How Your Ex Can Be The Biggest Savior In Your New Relationship
Why your ex can make for a great therapist.
Let me start this by saying if you can afford an actual therapist, get one. Even if there is “nothing wrong with you” per se. I'm proud to admit that I've been seeing a professional therapist for seven years, and we've built such a great rapport. It's truly refreshing and life changing to have such an outlet, and I encourage any and everyone to try it out.
But if you can't afford to or feel a certain way about seeing an actual therapist, there is another option that you may be able to use as an effective outlet and source of feedback in your relationships.
My college sweetheart and my first love was once my “side therapist” during a later relationship.
A couple of years after we broke up, I got into a relationship that was pretty much tumultuous from the gate. I fell head first for a girl pretty quickly, and we all know how that usually turns out. Needless to say, it took a toll on me.
It could have been a lot worse had it not been for the one I was previously in love with. As crazy as it sounds, my ex was one of my main sources of strength during another trying relationship.
Myself and ex number one (let's call her Analicia) were in a long and tough relationship during our college years. (I know I'm the common denominator here, but stay with me.) She saw me at my lowest, most disgustingly insecure points during that time. Needless to say, we didn't work out. What we did do is establish a bond that allowed us to become the best of friends a couple years after the relationship ended and the wounds had healed. You can read about that bond here.
After Ana and I first broke up, I entered into another failed situation. Then I met Janay.* Janay and I hit it off immediately, but we didn't get along for sh*t. It was a trying time for me, romantically speaking.
Whenever we would go through our battles, I would run to Analicia for help. I wouldn't run to her to bash Janay, nor would I allow her to; I wasn't looking for affirmation. My goal was genuinely to try to fix our relationship by seeing where I went wrong. I needed honest feedback from a source who knows exactly how I am in relationships and who wasn't afraid to put me in my place and give it to me straight.
I would always start our distress calls with my infamous catchphrase: “Tell me if I'm trippin'.” I seriously wanted to know if I was wrong. Analicia would often play devil's advocate, having been in the shoes of my girlfriend. If I was wrong, I was more than willing to go to Janay and apologize and do my best to do better. I truly wanted us to work out, and I wanted to do whatever it took to make sure we did -- including consulting with my ex.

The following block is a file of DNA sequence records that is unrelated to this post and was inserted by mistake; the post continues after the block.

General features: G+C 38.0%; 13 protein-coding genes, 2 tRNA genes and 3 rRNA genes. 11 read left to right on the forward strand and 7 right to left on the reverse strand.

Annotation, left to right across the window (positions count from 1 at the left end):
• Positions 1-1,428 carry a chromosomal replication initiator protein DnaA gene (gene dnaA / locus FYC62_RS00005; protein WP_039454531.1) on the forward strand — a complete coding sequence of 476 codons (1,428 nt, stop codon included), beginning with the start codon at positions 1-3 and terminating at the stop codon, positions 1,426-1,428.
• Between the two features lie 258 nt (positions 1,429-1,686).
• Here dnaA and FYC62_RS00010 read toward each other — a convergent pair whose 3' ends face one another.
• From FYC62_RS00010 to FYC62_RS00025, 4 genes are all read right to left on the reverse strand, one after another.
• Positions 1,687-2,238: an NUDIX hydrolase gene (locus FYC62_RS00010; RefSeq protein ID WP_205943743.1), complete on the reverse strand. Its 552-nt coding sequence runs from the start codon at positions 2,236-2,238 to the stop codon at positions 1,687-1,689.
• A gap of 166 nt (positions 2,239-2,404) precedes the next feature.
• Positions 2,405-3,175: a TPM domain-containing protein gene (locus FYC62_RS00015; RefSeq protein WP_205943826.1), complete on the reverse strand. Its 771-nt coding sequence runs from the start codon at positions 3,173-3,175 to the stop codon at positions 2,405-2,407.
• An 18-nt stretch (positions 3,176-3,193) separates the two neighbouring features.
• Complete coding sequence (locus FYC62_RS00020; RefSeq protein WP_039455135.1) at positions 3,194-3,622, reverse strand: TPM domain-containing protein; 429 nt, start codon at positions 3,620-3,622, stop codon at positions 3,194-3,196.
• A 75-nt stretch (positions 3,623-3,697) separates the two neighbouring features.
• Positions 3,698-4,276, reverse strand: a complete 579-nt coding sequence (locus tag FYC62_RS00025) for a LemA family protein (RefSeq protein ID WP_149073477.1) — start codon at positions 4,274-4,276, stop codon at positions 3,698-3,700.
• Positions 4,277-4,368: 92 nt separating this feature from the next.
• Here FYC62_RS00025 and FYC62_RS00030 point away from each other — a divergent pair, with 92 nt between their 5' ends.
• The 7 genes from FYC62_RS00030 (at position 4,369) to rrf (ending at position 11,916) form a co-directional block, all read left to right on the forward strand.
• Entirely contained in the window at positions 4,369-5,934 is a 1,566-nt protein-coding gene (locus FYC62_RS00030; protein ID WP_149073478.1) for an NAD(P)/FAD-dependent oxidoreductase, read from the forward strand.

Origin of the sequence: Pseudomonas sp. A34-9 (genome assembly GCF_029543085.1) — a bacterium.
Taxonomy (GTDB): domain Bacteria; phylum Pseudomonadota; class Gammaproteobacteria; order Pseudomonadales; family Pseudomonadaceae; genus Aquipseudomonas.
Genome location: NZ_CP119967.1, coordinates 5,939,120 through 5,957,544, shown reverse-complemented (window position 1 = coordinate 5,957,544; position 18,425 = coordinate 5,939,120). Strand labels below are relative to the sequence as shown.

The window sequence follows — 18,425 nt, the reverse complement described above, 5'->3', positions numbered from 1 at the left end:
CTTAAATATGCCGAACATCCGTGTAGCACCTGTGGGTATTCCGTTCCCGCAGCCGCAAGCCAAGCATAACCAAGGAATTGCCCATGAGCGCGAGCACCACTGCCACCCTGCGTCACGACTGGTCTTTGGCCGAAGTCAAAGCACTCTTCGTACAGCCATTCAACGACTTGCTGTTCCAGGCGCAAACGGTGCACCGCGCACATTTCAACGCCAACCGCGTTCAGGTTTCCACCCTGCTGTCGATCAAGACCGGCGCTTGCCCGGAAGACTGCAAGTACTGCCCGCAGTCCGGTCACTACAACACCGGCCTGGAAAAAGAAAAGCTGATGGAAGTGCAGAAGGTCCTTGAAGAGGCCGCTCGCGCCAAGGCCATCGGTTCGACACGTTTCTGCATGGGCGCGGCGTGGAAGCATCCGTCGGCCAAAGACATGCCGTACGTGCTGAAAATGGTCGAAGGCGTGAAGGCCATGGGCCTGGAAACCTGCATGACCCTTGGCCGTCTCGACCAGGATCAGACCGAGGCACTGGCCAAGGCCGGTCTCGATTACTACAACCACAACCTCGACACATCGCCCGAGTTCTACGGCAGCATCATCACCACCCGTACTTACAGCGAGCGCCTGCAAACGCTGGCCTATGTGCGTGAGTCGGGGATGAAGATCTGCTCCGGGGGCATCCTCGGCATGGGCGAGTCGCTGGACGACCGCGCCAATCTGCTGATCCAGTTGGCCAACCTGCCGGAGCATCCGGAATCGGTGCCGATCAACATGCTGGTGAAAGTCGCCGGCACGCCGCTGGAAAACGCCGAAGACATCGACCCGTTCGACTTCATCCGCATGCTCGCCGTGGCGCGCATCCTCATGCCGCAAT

I know what you're thinking. Yes, I did have an actual therapist that I could talk to. However, as a professional, she wouldn't have been able to take my drunken calls at midnight on a Wednesday.
Besides, who better than to go to the person who knows (or knew) how I truly am in relationship? She knew what made me tick, and I was able to be brutally honest.
I'm aware that this was a very tricky situation. I would advise anyone who would use such a tactic to tread carefully. Yes, Janay was aware of the nature of me and Ana's communication. Was she always comfortable with the situation? Not at all. In fact, she was never really comfortable with it. It actually became of source of further contention between us, but that was among other things.
However, Analicia and I's conversations did a lot to alleviate many of Janay and I's short-term transgressions. Especially the ones where I was in the wrong. Ultimately our long-term issues prevailed, and we ended up having to go our separate ways.
However, I do still believe that an ex can be an effective outlet if and only if all parties involved are mature enough to handle it. Everybody must be clear on where they stand. It's surely not a tool that every couple will be able to utilize.
Should you decide to enter a situation where you vent to your ex about your current relationship, I urge you to be straightforward with your mate. If they are not cool with it, do your best to explain the nature of the communication (assuming that your intentions are indeed as pure mine were). You also need to make sure enough time or maybe even a relationship or two has passed since you and your “therapist” ex have broken up, so you can honestly say that there are absolutely zero lingering feelings.
If your current mate is still uncomfortable with the situation, then you must ultimately cut communication with the ex. Even if you're intentions are good. Don't be like me
Again it isn't for everybody, but I do believe exes can be very effective outlets that will provide you with honest feedback in your new relationship. However, the conditions must be right for such exchanges to effectively occur.